In 1763, British King George III published a royal proclamation after the defeat of the French by the British at Quebec (1759) and Montreal (1760). Among other elements the royal proclamation made new territories, creating the province of Quebec and a huge area reserved for indigenous tribes located west of the Appalachian mountain range. Settlers were not allowed to buy any of the land belonging to indigenous people. This became the prerogative of the Crown.The proclamation also established a process for the making of treaties with indigenous people. In July of 1764, at a conference at Niagara attended by 2000 to 2500 representatives of Great Lakes and other indigenous nations, the Treaty of Niagara was forged and expressed both in writing and in wampum belts.  The treaty was one of friendship and peace, mutual respect and included the sharing of the land and incorporating the Seven Gifts teachings. The treaty was aknowledged in ceremonies and included not only the written but also the oral tradition. It was understood that wampum belts would be brought out every year to remind future leaders of promises made.The treaty was, in fact, a framework for the entire country.

As Mr. McDermott commented, the agreement provided for all of us to walk our journey on this land in harmony. He explained that we got off track in 1815 when the treaty of Ghent was negotiated between the British and Americans to end the war of 1812 without the participation of indigneous peoples. When General Brock and Tecumseh, on the British side, agreed on a pan indigenous state, American Henry Clay, a congressional hawk who was instrumental in the declaration of war on Britain and a treaty negotiator on the American side, refused to establish boundaries for tribal lands. The Treaty of Ghent resulted in  Britain’s military withdrawal from the American frontier effectively opening the door to conquest. Eastern native tribes were driven west onto reservations or decimated. The promises of the Wampum belts were neglected.

Mr. McDermott noted that the line established by the royal proclamation of 1763 ran right through Lanark county just north of Perth. Canada’s Privy Council, in one of the first breaches of that proclamation, allowed white settlement north of this line so the project’s location in Mississippi Mills in Lanark County is particularly apt.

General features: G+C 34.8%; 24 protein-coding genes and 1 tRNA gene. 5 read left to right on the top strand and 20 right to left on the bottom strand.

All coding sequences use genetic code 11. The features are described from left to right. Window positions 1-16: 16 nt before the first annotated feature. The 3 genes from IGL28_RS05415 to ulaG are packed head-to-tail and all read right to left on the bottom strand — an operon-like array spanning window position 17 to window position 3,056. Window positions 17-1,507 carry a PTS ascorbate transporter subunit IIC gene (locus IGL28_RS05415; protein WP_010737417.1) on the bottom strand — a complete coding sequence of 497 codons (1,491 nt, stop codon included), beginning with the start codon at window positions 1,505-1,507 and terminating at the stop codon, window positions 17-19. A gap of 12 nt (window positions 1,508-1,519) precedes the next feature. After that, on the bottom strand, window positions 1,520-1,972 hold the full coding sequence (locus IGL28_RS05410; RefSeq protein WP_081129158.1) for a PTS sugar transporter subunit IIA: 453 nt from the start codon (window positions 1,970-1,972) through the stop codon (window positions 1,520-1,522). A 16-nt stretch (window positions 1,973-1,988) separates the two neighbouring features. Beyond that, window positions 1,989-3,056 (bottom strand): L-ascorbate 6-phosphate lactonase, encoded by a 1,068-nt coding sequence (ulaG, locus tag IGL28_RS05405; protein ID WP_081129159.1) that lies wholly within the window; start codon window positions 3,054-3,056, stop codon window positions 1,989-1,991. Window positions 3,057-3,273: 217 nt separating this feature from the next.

The Seven Gifts project represents an acknowledgment of Algonquin occupation of this land of the Niagara Treaty that was not honoured and of the principles that should govern our lives. Mr. McDermott thinks the project has a fantastic location in Almonte near water as water has served as transportation routes for millenia and is of critical importance in nature.

Mr. McDermott states that it is important that we walk our journeys respectful of water and land. The Seven Gifts help us to live according to natural law in which humility and truth are vital. We are entirely dependent on Mother Earth to give us life and if we don’t do that we make decisions that harm Mother Earth’s capacity to renew life, and we compromise our children’s future. We have no right to do that. Our responsibility is to take what we need and leave something for others. It matters how we feed ourselves, clothe ourselves, what medicines we use.

And love is the first element: all of this came out of love or the great spirit of creation. Other gifts include things like courage and humility  and lead to wisdom and that kind of wisdom is expected with respect to the provisions of treaties. Reconciliation forces us to go back to times when these treaties were first made and honour them.

The Seven Gifts Project is a celebration of this truth.

Note: Sources for this article include both the interview with Larry McDermott and portions of a speech by The Honorable Murray Sinclair.